Those 3 operations should be able to execute in just a single CPU cycle, providing record-breaking hash speeds. Of course we need to process at least 7 streams simultaneously to cover 7-cycle latency of PADDD+PSHUFD+PMULUDQ.

    It should also be pretty fast on 32-bit scalar architectures with 16-32 registers. x86 will be slower due to register shortage and requirement to use only EDX:EAX for MUL32_64, so we get a lot of register moves waiting (on Pentium1 and older architectures) for MUL result.

    I think that this design is interesting by itself, at least for uprecedented speed. But the next question is how to improve its weak bit mixing in order to provide better quality while keeping it fast on older hardware (i.e. no HighwayHash techniques of byte shuffling and 1024-bit state).



    A side note: in some sense, xxFarsh v1 provides a minimum posible data suffling required to mix up all 128 data bits. Its shuffling can be extended to shuffle data among two 128-bit states:

    PADDD xmm0, data
    PSHUFD xmm1,xmm0,$13

    PADDD xmm4, data+16
    PSHUFD xmm5,xmm4,$13

    PMULUDQ xmm0,xmm5
    PMULUDQ xmm4,xmm1

    i.e.

    hash64A[0] = (data[0]+hashA[0]) * (data[7]+hashB[3])
    hash64A[1] = (data[2]+hashA[2]) * (data[5]+hashB[1])

    hash64B[0] = (data[4]+hashB[0]) * (data[3]+hashA[3])
    hash64B[1] = (data[6]+hashB[2]) * (data[1]+hashA[1])

    so instead of 2 independent 128-bit states we will have the single 256-bit one.



    This idea can be further extended to mix up hashA with hashB, and hashC with hashD on even steps, then hashA with hashC and hashB with hashD on odd steps - so we will havethe single 1024-bit state with any input/state bit influencing any output bit after just 5 steps - and it still be as fast as plain xxFarsh v1! The drawback, of course, is that scalar cpus and even x86 pre-AVX cpus don't have enough registers to hold such large state.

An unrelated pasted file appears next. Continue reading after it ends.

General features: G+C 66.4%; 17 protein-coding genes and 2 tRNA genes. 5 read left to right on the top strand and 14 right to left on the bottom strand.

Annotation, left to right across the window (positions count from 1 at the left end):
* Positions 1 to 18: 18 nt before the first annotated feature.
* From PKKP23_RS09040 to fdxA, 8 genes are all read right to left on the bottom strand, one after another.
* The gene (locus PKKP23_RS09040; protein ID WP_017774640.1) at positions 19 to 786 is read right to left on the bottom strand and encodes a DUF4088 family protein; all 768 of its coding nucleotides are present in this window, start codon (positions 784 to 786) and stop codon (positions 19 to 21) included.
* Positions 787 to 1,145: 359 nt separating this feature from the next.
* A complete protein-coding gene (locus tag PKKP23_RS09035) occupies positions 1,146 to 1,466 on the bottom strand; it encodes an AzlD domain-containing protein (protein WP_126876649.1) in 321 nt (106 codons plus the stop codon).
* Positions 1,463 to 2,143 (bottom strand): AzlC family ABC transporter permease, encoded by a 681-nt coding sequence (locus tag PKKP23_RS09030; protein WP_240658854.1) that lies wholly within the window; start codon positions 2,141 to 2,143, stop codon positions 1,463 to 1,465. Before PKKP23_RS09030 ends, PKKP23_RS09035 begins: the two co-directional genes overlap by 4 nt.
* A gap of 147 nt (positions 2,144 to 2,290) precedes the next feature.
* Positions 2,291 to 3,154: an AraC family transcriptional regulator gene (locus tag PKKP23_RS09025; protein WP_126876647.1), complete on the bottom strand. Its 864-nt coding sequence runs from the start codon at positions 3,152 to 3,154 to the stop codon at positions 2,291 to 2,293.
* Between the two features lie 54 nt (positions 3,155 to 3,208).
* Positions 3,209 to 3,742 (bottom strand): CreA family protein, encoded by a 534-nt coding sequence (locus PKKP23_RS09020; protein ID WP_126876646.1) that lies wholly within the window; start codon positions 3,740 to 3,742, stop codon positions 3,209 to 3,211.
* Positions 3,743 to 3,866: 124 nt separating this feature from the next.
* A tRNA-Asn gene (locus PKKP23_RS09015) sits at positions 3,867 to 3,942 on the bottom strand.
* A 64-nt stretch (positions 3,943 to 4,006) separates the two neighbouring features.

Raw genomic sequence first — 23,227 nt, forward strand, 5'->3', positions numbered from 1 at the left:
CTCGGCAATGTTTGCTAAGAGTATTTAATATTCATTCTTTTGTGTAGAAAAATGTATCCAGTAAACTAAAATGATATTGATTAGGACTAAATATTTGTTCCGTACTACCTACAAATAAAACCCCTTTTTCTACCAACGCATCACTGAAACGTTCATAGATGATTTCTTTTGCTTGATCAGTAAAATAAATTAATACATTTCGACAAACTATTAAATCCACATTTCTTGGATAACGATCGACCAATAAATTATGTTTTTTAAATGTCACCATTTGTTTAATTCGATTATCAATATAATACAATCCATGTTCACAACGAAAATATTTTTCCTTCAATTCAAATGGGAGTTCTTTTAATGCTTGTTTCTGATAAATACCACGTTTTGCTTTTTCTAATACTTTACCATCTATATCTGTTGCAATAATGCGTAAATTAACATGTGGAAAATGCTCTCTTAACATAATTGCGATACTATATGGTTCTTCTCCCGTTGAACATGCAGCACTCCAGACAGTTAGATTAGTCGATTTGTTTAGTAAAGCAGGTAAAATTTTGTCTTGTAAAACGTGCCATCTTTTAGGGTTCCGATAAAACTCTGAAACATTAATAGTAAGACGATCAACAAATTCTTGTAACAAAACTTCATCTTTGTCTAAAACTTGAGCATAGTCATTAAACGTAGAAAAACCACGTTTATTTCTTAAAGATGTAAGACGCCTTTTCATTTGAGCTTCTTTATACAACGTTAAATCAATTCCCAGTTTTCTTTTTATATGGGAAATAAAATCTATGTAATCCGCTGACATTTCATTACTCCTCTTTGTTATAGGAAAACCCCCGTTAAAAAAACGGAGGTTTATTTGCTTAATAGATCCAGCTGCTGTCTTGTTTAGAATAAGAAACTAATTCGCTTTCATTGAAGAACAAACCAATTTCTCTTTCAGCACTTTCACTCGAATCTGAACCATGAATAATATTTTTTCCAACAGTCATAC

9. #39
    Programmer Bulat Ziganshin's Avatar
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    Jyrki Alakuijala, thanks for posting it. so

    1) thanks for vector classes! btw, vec.h is almost SSE2-compatible except only for _mm_cmpeq_epi64 operation

    2) i think that sse41_highway_tree_hash.h in fact needs only SSSE3, since the only non-SSE2 operation used here is _mm_shuffle_epi8. btw look at http://www-db.in.tum.de/~finis/x86-i...sheet-v2.1.pdf

    3) i like your architecture! internal state is 1024 bits that are completely mixed up on every step, together with 256 input bits. and entropy-based permutation is brilliant! All in all, this justifies your decision to return up to 256-bit hashing result

    4) it doesn't look like cryptography hash (like sha2), but it may be cryptographically strong keyed hash like SipHash, UMAC and VMAC

    5) while SipHash and HighwayHash are strongly optimized for small inputs like a few dozens of bytes (i.e. hashing database keys), other hashes i consider (umac/vmac, xxHash, farsh/xxFarsh) are optimized for hashing at least a few kilobytes (i.e. checksumming data streams). Also, xxHash/*farsh doesn't consider user attacks.

    This leads to architecture difference - your hashes does a lot of mixing on every step to guarantee fooling an attacker. Therefore it can be more formally checked with full range of cryptoanalysis applicable to MACs. I know that murmur3 has failed under such cryptoanalysis, and expect that xxHash/xxFarsh will fail too. afair
    UMAC/VMAC was proven to be secure.

    Another consequence of DB-oriented HighwayHash design is that it targets only the actual Google hardware, with significant slowdown on pre-SSSE3 cpus (and may be arm/mips too). It isn't a problem for DB since you may run another hash on another box, but more important for stream checksums. This includes two design decisions - first, a byte permutation that's a bit hard to emulate with bit shifts. Second, internal state of 1024 bits, i.e. 8 SSE registers (i suppose that you will see slowdown even on 32-bit SSSE3 hardware), or 32 of 32-bit registers. These two ideas is a soul of your algo, so i bet that we have a choice - either a cryptosecurity with HighwayHash or fast execution on wide hardware range with xxHash and friends.

    The third consequence is lack of multithreading support (useful for checksumming multi-megabyte inputs), but that's easy to fix by splitting data into fixed-size blocks (f.e. 4 KB) and repeating your algo on 2-3 hash levels.


    Let's compare the 3 algos: